I don’t think so. It is reaction to the time I was there.

So it’s specific to Sharjah.

Yes. But at the same time, it’s the first piece I made outside of Thailand. So its very special for me!

That’s interesting. It has a nice sense of time, and very different from your other work. A lot of your other work has a slower sense of time unfolding. Although it's slow, it has a faster tempo.

hmmm… I didn’t think about that. But the idea of time, well.. its still slow for me. It’s like that guy is trapped in this mixture of nature and barren landscape of the contemporary architecture. The oblique of the contemporary architecture.. I’m not sure yet. [laughs].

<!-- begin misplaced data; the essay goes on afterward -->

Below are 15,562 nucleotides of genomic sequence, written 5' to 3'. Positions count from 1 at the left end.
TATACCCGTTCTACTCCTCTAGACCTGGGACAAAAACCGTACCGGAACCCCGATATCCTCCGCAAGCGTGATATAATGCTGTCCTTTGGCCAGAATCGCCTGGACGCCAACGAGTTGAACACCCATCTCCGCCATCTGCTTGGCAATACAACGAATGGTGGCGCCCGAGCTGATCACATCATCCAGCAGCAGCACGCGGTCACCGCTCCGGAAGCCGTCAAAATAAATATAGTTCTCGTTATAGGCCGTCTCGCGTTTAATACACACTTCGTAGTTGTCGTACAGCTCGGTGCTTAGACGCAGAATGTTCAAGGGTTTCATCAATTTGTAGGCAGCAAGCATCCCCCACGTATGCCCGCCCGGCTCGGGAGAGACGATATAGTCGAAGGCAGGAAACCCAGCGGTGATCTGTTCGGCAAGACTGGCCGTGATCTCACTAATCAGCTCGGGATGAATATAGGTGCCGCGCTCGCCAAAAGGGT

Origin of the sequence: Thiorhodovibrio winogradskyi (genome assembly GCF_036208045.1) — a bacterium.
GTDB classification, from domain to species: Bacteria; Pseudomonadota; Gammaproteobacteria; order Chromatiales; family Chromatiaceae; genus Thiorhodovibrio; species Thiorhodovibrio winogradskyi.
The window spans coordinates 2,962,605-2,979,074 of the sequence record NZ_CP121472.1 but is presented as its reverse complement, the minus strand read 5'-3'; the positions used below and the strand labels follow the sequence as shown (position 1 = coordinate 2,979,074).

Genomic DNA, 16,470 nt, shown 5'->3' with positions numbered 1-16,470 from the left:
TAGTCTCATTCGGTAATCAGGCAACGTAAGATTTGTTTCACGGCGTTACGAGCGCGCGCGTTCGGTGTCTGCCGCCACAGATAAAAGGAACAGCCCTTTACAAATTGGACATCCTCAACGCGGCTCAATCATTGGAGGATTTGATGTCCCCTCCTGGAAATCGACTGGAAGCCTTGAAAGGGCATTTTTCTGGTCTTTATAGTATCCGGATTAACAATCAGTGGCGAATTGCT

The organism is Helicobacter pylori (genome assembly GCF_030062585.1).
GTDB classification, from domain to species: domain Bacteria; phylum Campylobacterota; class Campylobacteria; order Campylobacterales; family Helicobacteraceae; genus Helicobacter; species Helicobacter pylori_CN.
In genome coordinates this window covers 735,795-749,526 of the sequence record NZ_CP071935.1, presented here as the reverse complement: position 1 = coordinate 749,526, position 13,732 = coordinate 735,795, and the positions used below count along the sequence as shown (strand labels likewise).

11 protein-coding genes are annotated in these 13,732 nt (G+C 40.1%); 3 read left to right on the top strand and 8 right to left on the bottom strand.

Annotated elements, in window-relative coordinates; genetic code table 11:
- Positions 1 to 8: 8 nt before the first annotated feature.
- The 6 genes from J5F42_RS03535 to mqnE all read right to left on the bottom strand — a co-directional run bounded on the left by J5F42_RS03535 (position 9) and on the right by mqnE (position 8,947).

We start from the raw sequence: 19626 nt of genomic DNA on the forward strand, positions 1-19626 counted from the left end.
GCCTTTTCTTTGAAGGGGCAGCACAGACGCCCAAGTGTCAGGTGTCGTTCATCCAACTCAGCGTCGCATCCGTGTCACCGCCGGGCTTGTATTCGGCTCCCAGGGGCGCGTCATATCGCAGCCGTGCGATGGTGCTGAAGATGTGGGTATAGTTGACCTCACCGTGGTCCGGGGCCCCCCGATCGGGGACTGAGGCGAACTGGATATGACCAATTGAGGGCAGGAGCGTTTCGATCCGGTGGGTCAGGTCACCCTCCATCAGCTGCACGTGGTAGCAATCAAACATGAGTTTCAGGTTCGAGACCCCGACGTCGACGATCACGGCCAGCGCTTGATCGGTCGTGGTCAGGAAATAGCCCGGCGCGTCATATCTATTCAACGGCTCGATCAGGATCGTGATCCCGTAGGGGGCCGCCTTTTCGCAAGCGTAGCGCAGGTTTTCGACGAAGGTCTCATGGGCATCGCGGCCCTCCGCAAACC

But time is quite an interesting concept. As a painter myself I’m also interested in the concept of time. I notice in a lot of avant-garde film, time is quite crucial. Because we are so used to watching media that is so narrative and moves along so easily, when we see something that we have to confront as a much slower time it is quite difficult for us.

Yes, sometimes it is deliberate to evoke that sense. For me time in movies is exaggerated, especially to make you aware of yourself. I’m really influenced by Buddhism, so I really like it when you encounter certain works that are not really about the piece and its about you, then you start to realise the rhythm there is not in sync with what you normally encounter. Then you see your rhythm, and you realise that you’re a zombie in the theatre. In comparison to popular cinema, it is the opposite, they make you go into their rhythm and then you forget your body.

Do you not worry that for the audience that this is quite difficult?

Some audience. [laughs] Some of them.

I read in an interview that your mother wants you to make a comedy.